CLEANUP and CLOSE

January 9th, 2008 - Fernando Roberto

I have written a post that describes the steps of how to create a simple driver. This driver simply keeps a list of strings it receives via writing IRPs and returns them via reading IRPs. Well, if you do not know what an IRP is, another post tries to explain what they are and even describes the needed steps to use the IRP Tracker to observe the IRPs coming and going. If we do a little test using the IRP Tracker on the sample driver that I have just commented, we will have an output similar to the figure below.


We can see all the IRPs that our device has received from IRP_MJ_CREATE to IRP_MJ_CLOSE. Among these IRPs, we can notice that some of them were not completed successfully. Because no routine has been designed to treat IRP_MJ_CLEANUP, these IRPs are completed with STATUS_INVALID_DEVICE_REQUEST. In this post I’m going to talk a little about this IRP and how your device interacts with the processes which have obtained a handle for it.

To see the IRP details, double-click on the IRP line of the IRP Tracker so that the window below can appear. In this window you can see, among the other details, the FileObject used in the IRP. This is helping us in this post during the tests.

When does an IRP_MJ_CLEANUP take place?

The Object Manager sends an CLEANUP IRP in order to notify the driver that the last handle for a given FileObject has been closed. As some of you may know, when an application uses CreateFile() to get a handle to our device, this results in a FileObject creation. The subsequent operations using this handle will be linked to this FileObject. More details about this are going to be found in this post.

A FileObject does not have a direct relation with a handle. A handle might be duplicated  or even inherited from the parent process on creating a new process. The result of these actions is having multiple handles to be translated into the same FileObject. Thus, not always when an application calls the CloseHandle function, a CLEANUP or CLOSE IRP is sent to the driver.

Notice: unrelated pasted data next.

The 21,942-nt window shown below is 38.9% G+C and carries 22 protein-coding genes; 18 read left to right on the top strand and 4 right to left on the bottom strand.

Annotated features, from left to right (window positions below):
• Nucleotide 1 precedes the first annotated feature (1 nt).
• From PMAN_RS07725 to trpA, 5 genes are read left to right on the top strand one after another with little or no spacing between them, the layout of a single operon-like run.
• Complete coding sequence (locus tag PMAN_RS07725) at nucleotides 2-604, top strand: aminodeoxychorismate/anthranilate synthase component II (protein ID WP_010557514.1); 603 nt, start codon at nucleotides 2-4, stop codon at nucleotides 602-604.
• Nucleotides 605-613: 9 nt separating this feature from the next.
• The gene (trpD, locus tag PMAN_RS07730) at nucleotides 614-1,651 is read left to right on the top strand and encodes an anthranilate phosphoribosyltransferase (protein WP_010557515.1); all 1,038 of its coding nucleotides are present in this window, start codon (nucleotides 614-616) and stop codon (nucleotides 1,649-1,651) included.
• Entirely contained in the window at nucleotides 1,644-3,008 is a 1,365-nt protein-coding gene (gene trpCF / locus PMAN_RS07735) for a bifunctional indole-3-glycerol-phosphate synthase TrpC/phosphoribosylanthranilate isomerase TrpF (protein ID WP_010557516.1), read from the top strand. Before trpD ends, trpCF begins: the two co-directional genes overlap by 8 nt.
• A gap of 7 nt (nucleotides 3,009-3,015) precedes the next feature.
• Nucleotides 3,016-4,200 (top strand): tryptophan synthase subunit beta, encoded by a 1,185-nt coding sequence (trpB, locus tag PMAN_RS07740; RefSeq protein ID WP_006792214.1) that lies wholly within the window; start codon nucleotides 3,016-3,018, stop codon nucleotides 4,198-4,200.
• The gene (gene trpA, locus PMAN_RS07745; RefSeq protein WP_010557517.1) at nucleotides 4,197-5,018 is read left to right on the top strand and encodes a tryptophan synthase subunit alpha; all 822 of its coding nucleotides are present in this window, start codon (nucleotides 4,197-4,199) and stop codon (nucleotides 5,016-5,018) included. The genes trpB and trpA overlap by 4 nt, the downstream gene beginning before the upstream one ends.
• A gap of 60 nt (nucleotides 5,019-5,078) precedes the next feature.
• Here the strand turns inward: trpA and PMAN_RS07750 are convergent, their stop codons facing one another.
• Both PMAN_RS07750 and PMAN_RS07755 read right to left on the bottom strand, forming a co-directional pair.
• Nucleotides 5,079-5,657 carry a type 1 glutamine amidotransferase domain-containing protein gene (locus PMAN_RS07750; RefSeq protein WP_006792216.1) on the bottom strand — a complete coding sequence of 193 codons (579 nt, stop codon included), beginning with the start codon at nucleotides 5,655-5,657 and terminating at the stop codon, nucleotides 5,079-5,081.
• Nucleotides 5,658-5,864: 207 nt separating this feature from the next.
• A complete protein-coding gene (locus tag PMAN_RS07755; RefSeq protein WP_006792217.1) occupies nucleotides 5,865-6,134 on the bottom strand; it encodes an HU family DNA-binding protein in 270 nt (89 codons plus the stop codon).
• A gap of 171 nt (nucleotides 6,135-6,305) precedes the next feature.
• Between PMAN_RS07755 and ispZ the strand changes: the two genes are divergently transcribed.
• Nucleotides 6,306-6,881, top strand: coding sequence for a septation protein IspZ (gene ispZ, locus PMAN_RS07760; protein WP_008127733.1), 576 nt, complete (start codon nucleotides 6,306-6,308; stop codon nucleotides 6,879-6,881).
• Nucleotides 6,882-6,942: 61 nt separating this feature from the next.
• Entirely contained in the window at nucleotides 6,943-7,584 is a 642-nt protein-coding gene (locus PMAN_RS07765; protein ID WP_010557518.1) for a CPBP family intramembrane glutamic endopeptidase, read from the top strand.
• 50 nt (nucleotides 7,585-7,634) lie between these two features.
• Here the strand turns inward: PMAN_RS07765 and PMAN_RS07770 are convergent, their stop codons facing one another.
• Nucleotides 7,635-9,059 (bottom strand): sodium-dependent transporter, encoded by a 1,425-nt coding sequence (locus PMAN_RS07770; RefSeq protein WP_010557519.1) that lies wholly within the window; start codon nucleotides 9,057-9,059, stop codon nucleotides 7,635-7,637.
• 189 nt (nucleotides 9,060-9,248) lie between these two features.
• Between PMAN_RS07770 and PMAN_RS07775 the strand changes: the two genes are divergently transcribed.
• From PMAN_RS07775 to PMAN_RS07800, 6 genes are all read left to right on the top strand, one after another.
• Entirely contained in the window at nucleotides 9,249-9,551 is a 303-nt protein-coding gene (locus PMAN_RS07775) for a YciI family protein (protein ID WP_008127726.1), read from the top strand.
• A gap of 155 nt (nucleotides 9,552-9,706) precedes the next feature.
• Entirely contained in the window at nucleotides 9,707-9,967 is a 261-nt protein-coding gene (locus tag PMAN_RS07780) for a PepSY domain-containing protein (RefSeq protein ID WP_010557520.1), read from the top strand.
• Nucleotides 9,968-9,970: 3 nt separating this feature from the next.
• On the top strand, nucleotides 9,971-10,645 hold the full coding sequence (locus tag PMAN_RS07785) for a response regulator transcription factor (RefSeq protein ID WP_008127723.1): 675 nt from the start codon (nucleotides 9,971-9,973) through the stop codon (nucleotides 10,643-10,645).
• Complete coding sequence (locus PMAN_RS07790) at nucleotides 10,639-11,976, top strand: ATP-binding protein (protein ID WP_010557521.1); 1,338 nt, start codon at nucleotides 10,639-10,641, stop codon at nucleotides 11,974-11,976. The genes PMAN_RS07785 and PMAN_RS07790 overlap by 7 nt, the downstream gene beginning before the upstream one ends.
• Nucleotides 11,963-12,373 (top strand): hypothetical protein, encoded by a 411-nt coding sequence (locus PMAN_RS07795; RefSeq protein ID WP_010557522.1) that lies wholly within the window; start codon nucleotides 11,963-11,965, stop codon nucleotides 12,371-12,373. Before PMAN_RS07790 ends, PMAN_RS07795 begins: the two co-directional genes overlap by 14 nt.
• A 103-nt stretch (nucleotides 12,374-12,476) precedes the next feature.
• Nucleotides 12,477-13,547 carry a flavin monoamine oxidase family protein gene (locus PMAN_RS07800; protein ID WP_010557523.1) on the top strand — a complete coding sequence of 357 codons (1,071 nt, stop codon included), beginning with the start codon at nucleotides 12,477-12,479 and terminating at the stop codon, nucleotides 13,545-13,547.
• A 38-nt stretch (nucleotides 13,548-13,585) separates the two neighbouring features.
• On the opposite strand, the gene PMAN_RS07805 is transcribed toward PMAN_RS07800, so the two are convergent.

To follow the steps below, the sample program source code will be available for downloading at the end of this post. This program uses the example driver that have been built in another post; the driver source code can be downloaded from here. From the sources, you can compile and install the test driver. If you do not know how to do this, this post can help you. After installing the test driver, it would be interesting to execute the calls below with the help of a debugger, and thus, be able to observe the results on the IRP Tracker for ever executed line.

It’s important to read the source comments below. I got lazy to duplicate this information here in the post.

/****
***     main
**
**      I hope that everyone know this is the
**      application entrypoint. Otherwise,
**      you might be precipitaded on reading a
**      Windows driver blog.
*/
int main(int argc, char* argv[])
{
    HANDLE  h1, h2, h3;
    CHAR    szBuffer[100];
    DWORD   dwBytes;
 
    //-f--> Here we are opening the first handle
    //      to our device. That is the step 1
    //      on the IRP Tracker. Check out the FileObject
    //      value so that you can compare it in
    //      future requests.
    h1 = CreateFile("\\\\.\\EchoDevice",
                    GENERIC_ALL,
                    0,
                    NULL,
                    OPEN_EXISTING,
                    0,
                    NULL);
 
    //-f--> Here we are opening the second handle
    //      to our device. That is the step 2
    //      on the IRP Tracker. Check out the FileObject
    //      value so that you can compare it in
    //      future requests.
    h2 = CreateFile("\\\\.\\EchoDevice",
                    GENERIC_ALL,
                    0,
                    NULL,
                    OPEN_EXISTING,
                    0,
                    NULL);
 
    //-f--> Here we are throwing an IRP_MJ_READ for the
    //      first FileObject we have gotten. Step 3 on
    //      IRP Tracker. Notice that the first FileObject
    //      is going to be used in this IRP.
    ReadFile(h1,
             szBuffer,
             sizeof(szBuffer),
             &dwBytes,
             NULL);
 
    //-f--> Here we are throwing an IRP_MJ_READ for the
    //      second FileObject we have gotten. Step 4 on
    //      IRP Tracker. Notice that the second FileObject
    //      is going to be used in this IRP.
    ReadFile(h2,
             szBuffer,
             sizeof(szBuffer),
             &dwBytes,
             NULL);
 
    //-f--> The handle duplication is not notified